March 1st is St. Davids Day, the national day of Wales and has been celebrated as such since the 12th Century. Today the celebrations usually involve the singing of traditional songs followed by a Te Bach, a tea with bara brith (famous welsh fruited bread) and teisen bach (welsh cake). Young girls are encouraged to wear national costume and leeks or daffodils are worn, being the national symbols of Wales.
So who was St. David (or Dewi Sant in Welsh)? Actually not too much is known about St David except from a biography written around 1090 by Rhygyfarch, son of the Bishop of St. Davids.
David was reputedly born on a cliff top near Capel Non (Non’s chapel) on the South-West Wales coast during a fierce storm. Both his parents were descended from Welsh royalty. He was the son of Sandde, Prince of Powys, and Non, daughter of a chieftain of Menevia (now the little cathedral town of St David’s). The site of Davids birth is marked by the ruins of a tiny ancient chapel close to a holy well and the more recent 18th century chapel dedicated to his mother Non can still be seen near St. David’s Cathedral.
In medieval times it was believed that St David was the nephew of King Arthur. Legend has it that the patron saint of Ireland, St. Patrick – also said to have been born near the present day city of St. Davids – foresaw the birth of David in approximately 520AD.
The young David grew up to be a priest, being educated at the monastery of Hen Fynyw under the tutorage of St. Paulinus. According to legend David performed several miracles during his life including restoring Paulinus’ sight. It is also said that during a battle against the Saxons, David advised his soldiers to wear leeks in their hats so that they could easily be distinguished from their enemies, which is why the leek is one of the emblems of Wales!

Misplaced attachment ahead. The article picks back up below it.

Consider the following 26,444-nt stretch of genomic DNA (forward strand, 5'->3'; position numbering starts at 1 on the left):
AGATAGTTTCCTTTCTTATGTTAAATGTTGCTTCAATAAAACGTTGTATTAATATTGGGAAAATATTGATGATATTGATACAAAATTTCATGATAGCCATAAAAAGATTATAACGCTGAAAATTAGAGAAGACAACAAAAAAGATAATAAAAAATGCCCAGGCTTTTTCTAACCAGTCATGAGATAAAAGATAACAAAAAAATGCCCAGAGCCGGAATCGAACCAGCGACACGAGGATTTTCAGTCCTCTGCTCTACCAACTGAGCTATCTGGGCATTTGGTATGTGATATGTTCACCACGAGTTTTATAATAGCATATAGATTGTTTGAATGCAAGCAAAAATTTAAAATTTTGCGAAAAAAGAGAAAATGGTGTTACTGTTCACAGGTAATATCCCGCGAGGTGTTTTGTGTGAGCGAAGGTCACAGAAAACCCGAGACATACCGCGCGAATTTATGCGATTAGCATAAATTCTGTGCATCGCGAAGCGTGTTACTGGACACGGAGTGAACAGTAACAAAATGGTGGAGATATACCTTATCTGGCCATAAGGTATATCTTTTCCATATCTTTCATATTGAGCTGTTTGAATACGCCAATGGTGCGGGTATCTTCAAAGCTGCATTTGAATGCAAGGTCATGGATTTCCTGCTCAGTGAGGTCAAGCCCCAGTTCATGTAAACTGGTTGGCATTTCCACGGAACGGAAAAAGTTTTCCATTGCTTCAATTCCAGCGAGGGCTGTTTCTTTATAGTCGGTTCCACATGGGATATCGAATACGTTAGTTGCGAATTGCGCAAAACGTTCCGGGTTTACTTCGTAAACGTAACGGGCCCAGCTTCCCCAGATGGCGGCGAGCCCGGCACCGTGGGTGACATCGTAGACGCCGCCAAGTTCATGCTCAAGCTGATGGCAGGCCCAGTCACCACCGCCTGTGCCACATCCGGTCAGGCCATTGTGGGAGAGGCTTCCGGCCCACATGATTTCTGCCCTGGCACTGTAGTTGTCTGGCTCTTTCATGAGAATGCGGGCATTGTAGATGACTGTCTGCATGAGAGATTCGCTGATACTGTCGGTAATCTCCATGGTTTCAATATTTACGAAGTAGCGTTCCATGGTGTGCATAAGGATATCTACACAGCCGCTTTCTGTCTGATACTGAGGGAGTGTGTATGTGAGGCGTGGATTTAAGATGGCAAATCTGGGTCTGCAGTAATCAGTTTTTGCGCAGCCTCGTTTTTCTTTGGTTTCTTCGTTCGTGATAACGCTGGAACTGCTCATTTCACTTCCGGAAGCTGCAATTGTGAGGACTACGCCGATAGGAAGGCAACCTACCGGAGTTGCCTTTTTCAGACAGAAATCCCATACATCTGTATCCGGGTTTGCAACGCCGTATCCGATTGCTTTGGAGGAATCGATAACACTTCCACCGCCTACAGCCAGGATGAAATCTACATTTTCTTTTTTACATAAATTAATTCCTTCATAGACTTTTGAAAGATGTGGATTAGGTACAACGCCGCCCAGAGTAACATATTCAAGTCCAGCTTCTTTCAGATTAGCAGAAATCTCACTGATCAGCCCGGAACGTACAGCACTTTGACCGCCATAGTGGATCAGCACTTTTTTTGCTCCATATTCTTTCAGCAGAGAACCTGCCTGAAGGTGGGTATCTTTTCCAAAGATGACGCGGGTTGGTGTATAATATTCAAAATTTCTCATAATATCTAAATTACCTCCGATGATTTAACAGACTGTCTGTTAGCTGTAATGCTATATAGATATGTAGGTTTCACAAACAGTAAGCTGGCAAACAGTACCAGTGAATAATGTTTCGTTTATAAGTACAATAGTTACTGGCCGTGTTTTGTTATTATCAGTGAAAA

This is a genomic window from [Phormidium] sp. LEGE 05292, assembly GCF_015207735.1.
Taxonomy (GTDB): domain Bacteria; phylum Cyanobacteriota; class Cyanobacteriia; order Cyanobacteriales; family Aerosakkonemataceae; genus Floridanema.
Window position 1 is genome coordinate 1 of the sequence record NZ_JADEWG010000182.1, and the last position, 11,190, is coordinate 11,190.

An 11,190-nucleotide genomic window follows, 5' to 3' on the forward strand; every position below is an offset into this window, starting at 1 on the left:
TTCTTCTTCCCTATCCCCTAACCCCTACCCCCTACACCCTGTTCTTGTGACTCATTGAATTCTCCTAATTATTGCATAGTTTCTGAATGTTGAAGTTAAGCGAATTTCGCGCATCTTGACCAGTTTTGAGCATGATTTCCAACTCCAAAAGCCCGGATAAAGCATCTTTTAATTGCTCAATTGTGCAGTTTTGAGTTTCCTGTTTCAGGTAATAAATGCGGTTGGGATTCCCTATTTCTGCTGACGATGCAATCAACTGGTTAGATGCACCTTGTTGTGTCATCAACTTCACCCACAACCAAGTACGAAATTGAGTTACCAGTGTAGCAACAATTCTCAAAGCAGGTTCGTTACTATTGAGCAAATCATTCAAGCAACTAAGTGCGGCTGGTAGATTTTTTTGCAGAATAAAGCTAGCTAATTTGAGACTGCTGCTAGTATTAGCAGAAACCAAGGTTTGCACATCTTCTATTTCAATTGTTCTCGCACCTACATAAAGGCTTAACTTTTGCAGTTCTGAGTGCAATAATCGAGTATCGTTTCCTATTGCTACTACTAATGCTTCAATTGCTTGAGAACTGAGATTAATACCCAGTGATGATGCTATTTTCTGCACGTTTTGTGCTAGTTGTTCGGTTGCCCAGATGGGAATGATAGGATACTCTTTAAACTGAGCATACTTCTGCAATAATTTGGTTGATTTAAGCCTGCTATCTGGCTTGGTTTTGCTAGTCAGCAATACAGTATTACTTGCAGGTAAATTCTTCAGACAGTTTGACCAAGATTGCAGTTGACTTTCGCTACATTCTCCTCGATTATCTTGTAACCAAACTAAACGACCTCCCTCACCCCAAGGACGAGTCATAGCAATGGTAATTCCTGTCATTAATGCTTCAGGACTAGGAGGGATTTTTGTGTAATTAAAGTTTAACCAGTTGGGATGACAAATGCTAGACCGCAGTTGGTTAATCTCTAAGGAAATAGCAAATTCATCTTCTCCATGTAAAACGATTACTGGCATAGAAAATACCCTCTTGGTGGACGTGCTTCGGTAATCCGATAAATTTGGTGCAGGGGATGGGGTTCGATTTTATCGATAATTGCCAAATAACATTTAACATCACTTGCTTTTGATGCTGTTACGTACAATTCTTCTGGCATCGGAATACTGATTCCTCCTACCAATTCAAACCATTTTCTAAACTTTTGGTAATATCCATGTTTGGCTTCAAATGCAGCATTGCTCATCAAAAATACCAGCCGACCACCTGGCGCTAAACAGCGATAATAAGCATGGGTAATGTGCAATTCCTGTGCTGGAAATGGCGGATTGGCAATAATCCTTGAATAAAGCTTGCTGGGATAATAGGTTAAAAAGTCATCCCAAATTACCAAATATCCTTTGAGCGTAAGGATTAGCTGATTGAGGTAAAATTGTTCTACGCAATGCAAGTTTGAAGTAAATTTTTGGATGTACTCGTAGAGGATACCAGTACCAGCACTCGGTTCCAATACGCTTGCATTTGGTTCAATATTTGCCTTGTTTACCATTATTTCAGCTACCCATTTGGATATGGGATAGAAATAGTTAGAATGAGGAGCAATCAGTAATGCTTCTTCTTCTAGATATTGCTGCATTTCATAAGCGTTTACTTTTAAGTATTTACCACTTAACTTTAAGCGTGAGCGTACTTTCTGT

A vegetarian who ate only bread, herbs and vegetables and who drank only water, David became known as Aquaticus or Dewi Ddyfrwr (the water drinker) in Welsh. Sometimes, as a self-imposed penance, he would stand up to his neck in a lake of cold water, reciting Scripture! It is also said that milestones during his life were marked by the appearance of springs of water.
Becoming a missionary David travelled throughout Wales and Britain and even made a pilgrimage to Jerusalem where he was consecrated bishop. He founded 12 monasteries including Glastonbury and one at Minevia (St. Davids) which he made his bishops seat. He was named Archbishop of Wales at the Synod of Brevi (Llandewi Brefi), Cardiganshire in 550.
Monastery life was very strict, the brothers having to work very hard, cultivating the land and pulling the plough. Many crafts were followed – beekeeping, in particular, was very important. The monks had to keep themselves fed as well as provide food and lodging for travellers. They also looked after the poor.
St David died on 1 March 589A.D., at Minevia, allegedly over 100 years old. His remains were buried in a shrine in the 6th century cathedral which was ransacked in the 11th century by Viking invaders, who plundered the site and murdered two Welsh bishops.
After his death, his influence spread far and wide, first through Britain and then by sea to Cornwall and Brittany. In 1120, Pope Callactus II canonised David as a Saint. Following this he was declared Patron Saint of Wales. Such was Davids influence that many pilgrimages were made to St. David’s, and the Pope decreed that two pilgrimages made to St. Davids equalled one to Rome while three were worth one to Jerusalem. Fifty churches in South Wales alone bear his name.
It is not certain how much of the history of St. David is fact and how much is mere speculation. However in 1996 bones were found in St. David’s Cathedral which, it is claimed, could be those of Dewi himself. Perhaps these bones can tell us more about St David: priest, bishop and patron saint of Wales.